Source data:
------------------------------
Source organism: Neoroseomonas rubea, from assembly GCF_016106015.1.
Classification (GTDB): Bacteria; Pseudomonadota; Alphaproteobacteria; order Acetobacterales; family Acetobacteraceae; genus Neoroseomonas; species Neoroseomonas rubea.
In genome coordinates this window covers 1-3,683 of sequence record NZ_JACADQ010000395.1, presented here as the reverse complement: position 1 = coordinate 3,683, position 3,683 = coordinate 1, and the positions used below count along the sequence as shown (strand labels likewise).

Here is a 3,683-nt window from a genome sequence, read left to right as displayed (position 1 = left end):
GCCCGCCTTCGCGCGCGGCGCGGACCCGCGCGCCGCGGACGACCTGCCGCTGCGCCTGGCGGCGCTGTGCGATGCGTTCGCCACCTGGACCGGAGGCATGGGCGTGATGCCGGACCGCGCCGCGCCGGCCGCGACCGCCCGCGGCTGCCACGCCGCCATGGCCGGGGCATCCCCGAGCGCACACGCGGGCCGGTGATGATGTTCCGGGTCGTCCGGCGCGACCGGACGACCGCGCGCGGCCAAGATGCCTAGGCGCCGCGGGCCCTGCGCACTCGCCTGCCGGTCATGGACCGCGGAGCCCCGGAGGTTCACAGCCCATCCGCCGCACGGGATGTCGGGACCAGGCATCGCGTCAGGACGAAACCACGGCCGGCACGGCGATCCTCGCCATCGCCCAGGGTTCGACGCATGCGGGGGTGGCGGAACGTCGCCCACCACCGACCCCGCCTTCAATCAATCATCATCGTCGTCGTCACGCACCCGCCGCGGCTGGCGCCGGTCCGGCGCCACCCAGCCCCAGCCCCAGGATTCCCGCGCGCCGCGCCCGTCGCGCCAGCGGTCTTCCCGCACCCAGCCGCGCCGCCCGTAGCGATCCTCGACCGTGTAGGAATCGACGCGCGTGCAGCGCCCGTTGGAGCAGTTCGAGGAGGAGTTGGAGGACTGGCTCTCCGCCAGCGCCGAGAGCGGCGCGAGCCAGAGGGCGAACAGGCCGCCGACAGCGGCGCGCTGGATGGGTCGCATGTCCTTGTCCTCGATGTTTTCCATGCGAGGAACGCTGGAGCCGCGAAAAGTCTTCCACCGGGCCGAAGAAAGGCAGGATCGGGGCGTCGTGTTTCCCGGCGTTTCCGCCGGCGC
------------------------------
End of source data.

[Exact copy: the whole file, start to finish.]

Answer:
Source organism: Neoroseomonas rubea, from assembly GCF_016106015.1.
Classification (GTDB): Bacteria; Pseudomonadota; Alphaproteobacteria; order Acetobacterales; family Acetobacteraceae; genus Neoroseomonas; species Neoroseomonas rubea.
In genome coordinates this window covers 1-3,683 of sequence record NZ_JACADQ010000395.1, presented here as the reverse complement: position 1 = coordinate 3,683, position 3,683 = coordinate 1, and the positions used below count along the sequence as shown (strand labels likewise).

Here is a 3,683-nt window from a genome sequence, read left to right as displayed (position 1 = left end):
GCCCGCCTTCGCGCGCGGCGCGGACCCGCGCGCCGCGGACGACCTGCCGCTGCGCCTGGCGGCGCTGTGCGATGCGTTCGCCACCTGGACCGGAGGCATGGGCGTGATGCCGGACCGCGCCGCGCCGGCCGCGACCGCCCGCGGCTGCCACGCCGCCATGGCCGGGGCATCCCCGAGCGCACACGCGGGCCGGTGATGATGTTCCGGGTCGTCCGGCGCGACCGGACGACCGCGCGCGGCCAAGATGCCTAGGCGCCGCGGGCCCTGCGCACTCGCCTGCCGGTCATGGACCGCGGAGCCCCGGAGGTTCACAGCCCATCCGCCGCACGGGATGTCGGGACCAGGCATCGCGTCAGGACGAAACCACGGCCGGCACGGCGATCCTCGCCATCGCCCAGGGTTCGACGCATGCGGGGGTGGCGGAACGTCGCCCACCACCGACCCCGCCTTCAATCAATCATCATCGTCGTCGTCACGCACCCGCCGCGGCTGGCGCCGGTCCGGCGCCACCCAGCCCCAGCCCCAGGATTCCCGCGCGCCGCGCCCGTCGCGCCAGCGGTCTTCCCGCACCCAGCCGCGCCGCCCGTAGCGATCCTCGACCGTGTAGGAATCGACGCGCGTGCAGCGCCCGTTGGAGCAGTTCGAGGAGGAGTTGGAGGACTGGCTCTCCGCCAGCGCCGAGAGCGGCGCGAGCCAGAGGGCGAACAGGCCGCCGACAGCGGCGCGCTGGATGGGTCGCATGTCCTTGTCCTCGATGTTTTCCATGCGAGGAACGCTGGAGCCGCGAAAAGTCTTCCACCGGGCCGAAGAAAGGCAGGATCGGGGCGTCGTGTTTCCCGGCGTTTCCGCCGGCGC